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Casualty star to play five soldier's wives
She spent almost 20 years playing Lisa “Duffy” Duffin in the long-running BBC hospital drama Casualty.
But the chances of actress Cathy Shipton being typecast are very slim indeed, judging from the response to her critically-acclaimed one-woman show Soldier’s Wives.
Directed by Anthony Biggs, artistic director of Jermyn Street Theatre, the play has received four-star reviews from national newspapers and landed Shipton a nomination for best solo performance at the 2012 Stage Awards.
It comes to the Rose Theatre on Monday, October 28, and will be preceded by a performance from the South West London Military Wives Choir.
“I wanted the challenge of a one person show and something you could get your teeth into,” says Shipton.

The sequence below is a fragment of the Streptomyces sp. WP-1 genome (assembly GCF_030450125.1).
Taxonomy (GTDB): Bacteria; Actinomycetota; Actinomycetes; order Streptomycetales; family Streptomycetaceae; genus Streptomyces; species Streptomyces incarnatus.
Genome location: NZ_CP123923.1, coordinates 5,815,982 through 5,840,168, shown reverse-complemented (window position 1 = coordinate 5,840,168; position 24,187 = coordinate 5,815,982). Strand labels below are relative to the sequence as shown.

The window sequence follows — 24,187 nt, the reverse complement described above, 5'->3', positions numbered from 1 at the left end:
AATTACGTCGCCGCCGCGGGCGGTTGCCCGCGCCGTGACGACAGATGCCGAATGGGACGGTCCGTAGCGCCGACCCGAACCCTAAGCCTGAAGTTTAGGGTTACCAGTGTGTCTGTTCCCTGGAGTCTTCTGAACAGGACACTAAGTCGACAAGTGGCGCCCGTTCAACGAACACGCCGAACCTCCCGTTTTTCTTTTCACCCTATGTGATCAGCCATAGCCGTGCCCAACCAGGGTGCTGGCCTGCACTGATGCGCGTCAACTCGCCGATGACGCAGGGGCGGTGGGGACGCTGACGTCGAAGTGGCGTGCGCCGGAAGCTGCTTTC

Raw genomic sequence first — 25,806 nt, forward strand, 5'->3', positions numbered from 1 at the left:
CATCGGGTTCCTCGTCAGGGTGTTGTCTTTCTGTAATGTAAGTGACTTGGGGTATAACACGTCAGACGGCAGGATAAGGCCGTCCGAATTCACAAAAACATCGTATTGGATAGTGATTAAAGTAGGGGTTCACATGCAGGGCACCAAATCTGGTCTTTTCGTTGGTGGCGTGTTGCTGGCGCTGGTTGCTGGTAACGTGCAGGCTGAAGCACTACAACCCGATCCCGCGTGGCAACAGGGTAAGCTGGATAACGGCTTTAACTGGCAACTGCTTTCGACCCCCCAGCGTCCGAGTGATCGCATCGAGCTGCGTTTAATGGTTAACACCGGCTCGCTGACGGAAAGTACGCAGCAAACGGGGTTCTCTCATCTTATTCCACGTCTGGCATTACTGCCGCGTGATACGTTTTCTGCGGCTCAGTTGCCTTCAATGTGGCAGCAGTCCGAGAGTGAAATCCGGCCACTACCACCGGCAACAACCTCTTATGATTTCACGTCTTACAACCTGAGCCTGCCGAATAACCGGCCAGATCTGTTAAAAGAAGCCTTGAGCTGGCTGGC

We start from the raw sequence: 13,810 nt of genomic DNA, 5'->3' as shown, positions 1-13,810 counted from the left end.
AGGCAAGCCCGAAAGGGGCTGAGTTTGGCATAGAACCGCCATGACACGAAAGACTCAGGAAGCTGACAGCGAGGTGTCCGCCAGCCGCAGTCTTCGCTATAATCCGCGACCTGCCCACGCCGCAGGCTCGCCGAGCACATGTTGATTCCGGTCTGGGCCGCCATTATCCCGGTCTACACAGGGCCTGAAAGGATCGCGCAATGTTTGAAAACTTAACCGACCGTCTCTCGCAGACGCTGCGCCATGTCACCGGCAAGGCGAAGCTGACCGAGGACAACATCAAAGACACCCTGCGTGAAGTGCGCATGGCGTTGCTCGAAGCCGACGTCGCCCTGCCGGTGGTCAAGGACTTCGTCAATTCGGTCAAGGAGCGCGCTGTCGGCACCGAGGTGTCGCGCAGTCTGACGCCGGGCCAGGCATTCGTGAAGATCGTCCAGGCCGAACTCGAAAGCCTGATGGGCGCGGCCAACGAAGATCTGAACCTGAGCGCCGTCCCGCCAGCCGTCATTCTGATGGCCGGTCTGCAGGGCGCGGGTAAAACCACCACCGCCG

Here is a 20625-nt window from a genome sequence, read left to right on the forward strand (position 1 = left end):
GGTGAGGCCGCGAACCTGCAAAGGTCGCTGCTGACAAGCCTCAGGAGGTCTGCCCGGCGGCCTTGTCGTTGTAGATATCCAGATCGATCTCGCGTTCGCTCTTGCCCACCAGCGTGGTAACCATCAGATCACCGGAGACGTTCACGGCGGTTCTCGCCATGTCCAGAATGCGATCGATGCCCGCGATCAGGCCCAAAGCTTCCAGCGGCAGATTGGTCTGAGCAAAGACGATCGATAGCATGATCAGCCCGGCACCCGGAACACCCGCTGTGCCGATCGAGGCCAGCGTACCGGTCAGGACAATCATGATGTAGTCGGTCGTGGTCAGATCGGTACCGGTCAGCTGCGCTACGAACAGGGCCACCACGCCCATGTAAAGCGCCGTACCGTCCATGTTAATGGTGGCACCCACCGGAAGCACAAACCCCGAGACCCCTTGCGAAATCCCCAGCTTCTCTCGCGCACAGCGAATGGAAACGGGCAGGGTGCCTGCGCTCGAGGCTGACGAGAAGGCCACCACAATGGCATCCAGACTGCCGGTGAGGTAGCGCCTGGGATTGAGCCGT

"I wanted to have a show in my pocket.
“Prunella Scales used to have a one-woman show and she would take it all over the place whenever things went quiet.”
The play, originally written by Sarah Daniels for BBC Radio 4’s Woman’s Hour, focuses on five women living on an army base as they nervously await the safe return of their husbands from a tour of Afghanistan.
Shipton, 56, portrays all five wives. The idea for the Soldiers’ Wives stage show came about after Shipton approached Daniels about writing a show for her.
“I just called her up one day in 2011 and asked if she had any ideas. She said: ‘I’ve got this, I don’t know if you can make it in to a show.’ “Then Antony Biggs came on board and we tried it out at the Jermyn Street Theatre and it worked.”
Shipton is modest when it comes to accepting the plaudits for her five-hand performance.
“That’s all down to the quality of writing,” she says. “Sarah’s eye and ear are so accurate – I believe in all the women, and I believe all of their stories.
“There isn’t a false note, there’s truthfulness about all of them – I might not agree with all of the women’s beliefs but then that makes it all the more interesting.”
Soldier’s Wives, Rose Theatre, High Street, Kingston, Monday, October 28, 7.30pm , £10-£13 (a portion of the production fee will be donated to soldiers’ charity Help For Heroes).
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